[2:06 p.m.] Five more people have tested positive for the new coronavirus in Dallas County, county Judge Clay Jenkins said Monday. One of the cases is likely from community spread, and the other four are linked to domestic travel out of Texas, according to a press release.
The new cases include a man in his 40s, a man in his 50s, a man in his 60s, a man in his 70s and a woman in her 50s. None of them are hospitalized; they are instead self-isolated in their homes, according to the release.
Four of the people who tested positive are Dallas County residents, and the fifth is from out of state. Fifteen Dallas County residents have tested positive for the new coronavirus as of 10 a.m. Monday, according to the Dallas County Health and Human Services website. — Stacy Fernández
Latest numbers say 69 confirmed cases in Texas
[1:09 p.m.] The count of confirmed COVID-19 cases in Texas reached 69 cases as of noon Monday. Four counties are now reporting community spread: Brazoria, Dallas, Matagorda and Montgomery. In total, 17 counties — and the Lackland Air Force Base — are reporting at least one coronavirus case. Since Sunday, the state has reported one additional case. — Stacy Fernández
Texas Education Agency waives STAAR test requirements
[10:42 .m.] In an unprecedented move, Gov. Greg Abbott announced Monday he would waive testing requirements for this year’s STAAR exam, as many schools expect to be closed at least through the April testing window due to the new coronavirus.
He also said he would ask the federal government to waive this year's federal standardized testing requirements, which apply to all states. According to the state, as of Sunday afternoon, 569 school districts had announced closures due to coronavirus concerns. Texas is not alone; more than 30 states have closed schools due to coronavirus, affecting at least 30 million public school students nationwide.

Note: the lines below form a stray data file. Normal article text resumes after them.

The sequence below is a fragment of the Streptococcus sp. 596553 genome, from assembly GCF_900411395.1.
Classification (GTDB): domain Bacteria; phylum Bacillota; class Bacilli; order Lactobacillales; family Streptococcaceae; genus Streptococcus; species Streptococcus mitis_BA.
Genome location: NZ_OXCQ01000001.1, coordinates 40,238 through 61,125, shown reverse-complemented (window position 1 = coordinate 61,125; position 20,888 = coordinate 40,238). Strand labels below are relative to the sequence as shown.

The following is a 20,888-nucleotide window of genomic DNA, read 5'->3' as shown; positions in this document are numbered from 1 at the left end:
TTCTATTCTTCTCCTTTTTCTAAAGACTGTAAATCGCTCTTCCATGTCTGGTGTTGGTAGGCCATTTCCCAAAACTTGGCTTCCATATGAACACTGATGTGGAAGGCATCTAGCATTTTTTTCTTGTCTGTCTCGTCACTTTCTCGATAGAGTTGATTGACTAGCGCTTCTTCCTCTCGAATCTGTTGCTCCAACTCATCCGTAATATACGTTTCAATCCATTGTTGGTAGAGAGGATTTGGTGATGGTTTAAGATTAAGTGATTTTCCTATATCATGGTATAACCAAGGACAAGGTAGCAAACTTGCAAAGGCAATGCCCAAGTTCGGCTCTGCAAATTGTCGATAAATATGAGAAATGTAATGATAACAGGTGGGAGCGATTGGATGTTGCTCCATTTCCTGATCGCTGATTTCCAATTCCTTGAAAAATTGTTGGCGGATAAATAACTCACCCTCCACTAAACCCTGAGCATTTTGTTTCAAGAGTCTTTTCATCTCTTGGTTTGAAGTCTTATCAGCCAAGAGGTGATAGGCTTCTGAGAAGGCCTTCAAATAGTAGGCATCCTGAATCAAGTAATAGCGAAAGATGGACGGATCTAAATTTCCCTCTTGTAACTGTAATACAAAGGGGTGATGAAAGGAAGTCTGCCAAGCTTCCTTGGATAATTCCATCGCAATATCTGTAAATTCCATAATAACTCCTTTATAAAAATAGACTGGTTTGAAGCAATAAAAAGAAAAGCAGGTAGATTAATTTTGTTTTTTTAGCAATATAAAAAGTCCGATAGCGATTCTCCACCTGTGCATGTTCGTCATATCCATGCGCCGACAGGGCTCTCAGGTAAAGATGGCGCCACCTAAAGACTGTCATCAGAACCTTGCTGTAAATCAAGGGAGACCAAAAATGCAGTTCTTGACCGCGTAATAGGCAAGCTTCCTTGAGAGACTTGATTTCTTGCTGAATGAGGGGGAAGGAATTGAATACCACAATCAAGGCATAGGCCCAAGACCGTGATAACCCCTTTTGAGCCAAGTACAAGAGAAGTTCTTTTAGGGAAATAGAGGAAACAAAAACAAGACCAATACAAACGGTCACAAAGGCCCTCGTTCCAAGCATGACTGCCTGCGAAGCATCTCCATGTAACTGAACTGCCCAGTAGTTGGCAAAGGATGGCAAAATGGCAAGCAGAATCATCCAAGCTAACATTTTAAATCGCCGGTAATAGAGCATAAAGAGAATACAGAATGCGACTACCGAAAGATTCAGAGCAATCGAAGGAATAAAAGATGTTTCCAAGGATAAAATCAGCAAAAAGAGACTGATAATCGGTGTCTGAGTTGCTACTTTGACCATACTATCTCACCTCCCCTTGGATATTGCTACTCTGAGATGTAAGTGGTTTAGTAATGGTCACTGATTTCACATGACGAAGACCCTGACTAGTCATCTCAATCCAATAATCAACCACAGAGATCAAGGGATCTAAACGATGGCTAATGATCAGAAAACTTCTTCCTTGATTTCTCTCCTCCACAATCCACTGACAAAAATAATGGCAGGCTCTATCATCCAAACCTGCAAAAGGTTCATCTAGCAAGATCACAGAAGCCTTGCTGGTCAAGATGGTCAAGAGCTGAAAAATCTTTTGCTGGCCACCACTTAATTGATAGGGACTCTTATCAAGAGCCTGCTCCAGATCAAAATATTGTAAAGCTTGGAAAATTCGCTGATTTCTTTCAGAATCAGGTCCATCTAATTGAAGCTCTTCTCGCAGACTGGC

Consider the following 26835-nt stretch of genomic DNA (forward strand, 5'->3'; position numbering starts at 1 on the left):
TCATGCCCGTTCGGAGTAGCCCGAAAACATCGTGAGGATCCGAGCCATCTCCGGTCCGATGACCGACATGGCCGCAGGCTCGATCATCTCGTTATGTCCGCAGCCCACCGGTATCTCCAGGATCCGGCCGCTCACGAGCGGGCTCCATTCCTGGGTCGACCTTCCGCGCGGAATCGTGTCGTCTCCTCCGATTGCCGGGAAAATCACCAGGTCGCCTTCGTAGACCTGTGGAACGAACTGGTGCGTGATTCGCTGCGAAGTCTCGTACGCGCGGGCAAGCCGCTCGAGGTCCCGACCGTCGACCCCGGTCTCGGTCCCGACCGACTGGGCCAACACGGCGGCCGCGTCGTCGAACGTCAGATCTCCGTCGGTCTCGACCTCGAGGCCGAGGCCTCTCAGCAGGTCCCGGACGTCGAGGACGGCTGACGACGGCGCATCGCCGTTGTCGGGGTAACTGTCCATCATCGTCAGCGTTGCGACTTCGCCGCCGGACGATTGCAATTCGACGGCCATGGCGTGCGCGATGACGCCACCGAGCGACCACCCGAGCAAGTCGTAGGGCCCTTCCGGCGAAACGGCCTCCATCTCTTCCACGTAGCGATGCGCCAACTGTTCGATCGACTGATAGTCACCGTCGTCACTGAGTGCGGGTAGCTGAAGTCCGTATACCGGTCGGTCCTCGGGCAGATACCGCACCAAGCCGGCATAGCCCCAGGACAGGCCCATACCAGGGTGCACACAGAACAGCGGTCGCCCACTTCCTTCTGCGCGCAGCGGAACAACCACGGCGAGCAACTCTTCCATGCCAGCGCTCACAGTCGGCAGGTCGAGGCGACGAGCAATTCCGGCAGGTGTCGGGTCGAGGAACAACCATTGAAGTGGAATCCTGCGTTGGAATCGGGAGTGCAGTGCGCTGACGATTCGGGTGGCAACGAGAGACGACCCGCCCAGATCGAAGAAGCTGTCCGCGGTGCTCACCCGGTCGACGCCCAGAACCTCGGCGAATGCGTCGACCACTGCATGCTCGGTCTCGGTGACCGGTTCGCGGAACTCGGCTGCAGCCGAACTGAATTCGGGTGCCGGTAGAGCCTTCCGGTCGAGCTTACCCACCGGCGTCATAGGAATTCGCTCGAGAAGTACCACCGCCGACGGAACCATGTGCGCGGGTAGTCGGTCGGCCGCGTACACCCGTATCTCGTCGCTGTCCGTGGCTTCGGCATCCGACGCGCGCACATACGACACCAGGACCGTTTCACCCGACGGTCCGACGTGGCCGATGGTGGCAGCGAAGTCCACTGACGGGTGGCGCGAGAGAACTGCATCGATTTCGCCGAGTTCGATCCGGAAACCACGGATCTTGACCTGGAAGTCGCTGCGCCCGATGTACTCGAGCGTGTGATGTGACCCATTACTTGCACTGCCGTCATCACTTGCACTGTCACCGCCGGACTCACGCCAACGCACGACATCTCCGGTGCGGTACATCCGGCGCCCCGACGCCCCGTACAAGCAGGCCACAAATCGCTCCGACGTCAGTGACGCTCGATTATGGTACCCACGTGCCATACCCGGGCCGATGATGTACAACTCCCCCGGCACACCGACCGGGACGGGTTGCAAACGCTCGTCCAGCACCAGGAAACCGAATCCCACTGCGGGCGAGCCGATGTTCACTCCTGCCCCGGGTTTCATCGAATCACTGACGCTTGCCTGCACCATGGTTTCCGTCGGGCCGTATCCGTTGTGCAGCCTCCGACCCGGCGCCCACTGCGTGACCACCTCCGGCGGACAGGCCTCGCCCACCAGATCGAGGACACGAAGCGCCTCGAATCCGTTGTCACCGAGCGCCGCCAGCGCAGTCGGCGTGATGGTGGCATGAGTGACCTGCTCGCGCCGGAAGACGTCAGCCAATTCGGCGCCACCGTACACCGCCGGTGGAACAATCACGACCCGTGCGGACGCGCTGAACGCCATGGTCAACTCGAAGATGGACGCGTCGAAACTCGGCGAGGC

The governor's announcement comes a day after Texas Education Commissioner Mike Morath told superintendents and lawmakers on two separate phone calls to prepare for long-term school district closures, potentially through the end of the school year, especially in areas where the new coronavirus has spread.
Lawmakers from both parties, as well as school superintendents, had been calling on the state to cancel the test since it became clear students would miss many days of school when districts started extending their spring breaks for a week or two. —Aliyya Swaby
Dallas gets latest drive-through testing site
[8:42 a.m.] Parkland Health & Hospital System in Dallas will begin drive-through testing its patients for the new coronavirus starting Monday afternoon, reports The Dallas Morning News.
Testing will be by appointment only and is available to current Parkland patients, first responders and health care workers. People will be interviewed by phone before they’re approved for testing, The Dallas Morninig News reported.
On Friday, San Antonio opened the state’s first drive-through coronavirus testing facility that is prioritizing health care workers and first responders. Gov. Greg Abbott announced more drive-through testing sites would open in Texas’ major cities including Houston, Dallas and Austin in the coming weeks after he declared the coronavirus a statewide public health disaster Friday. The announcement came amid widespread criticism that testing for COVID-19 has been too limited.
Austin’s first drive-through coronavirus testing center also opened Friday at the hospital group Baylor Scott & White’s North Austin clinic, off Braker Lane near The Domain shopping center.
Drive-through testing centers will allow visitors to get tested without leaving their vehicles, limiting exposure for health care workers. They are expected to increase access to testing and decrease wait times for results. Houston has yet to announce a drive-through testing center. — Stacy Fernández
Disclosure: The Texas secretary of state, the University of Texas at Austin and the Texas Department of Health and Human Services have been financial supporters of The Texas Tribune, a nonprofit, nonpartisan news organization that is funded in part by donations from members, foundations and corporate sponsors. Financial supporters play no role in the Tribune's journalism. Find a complete list of them here.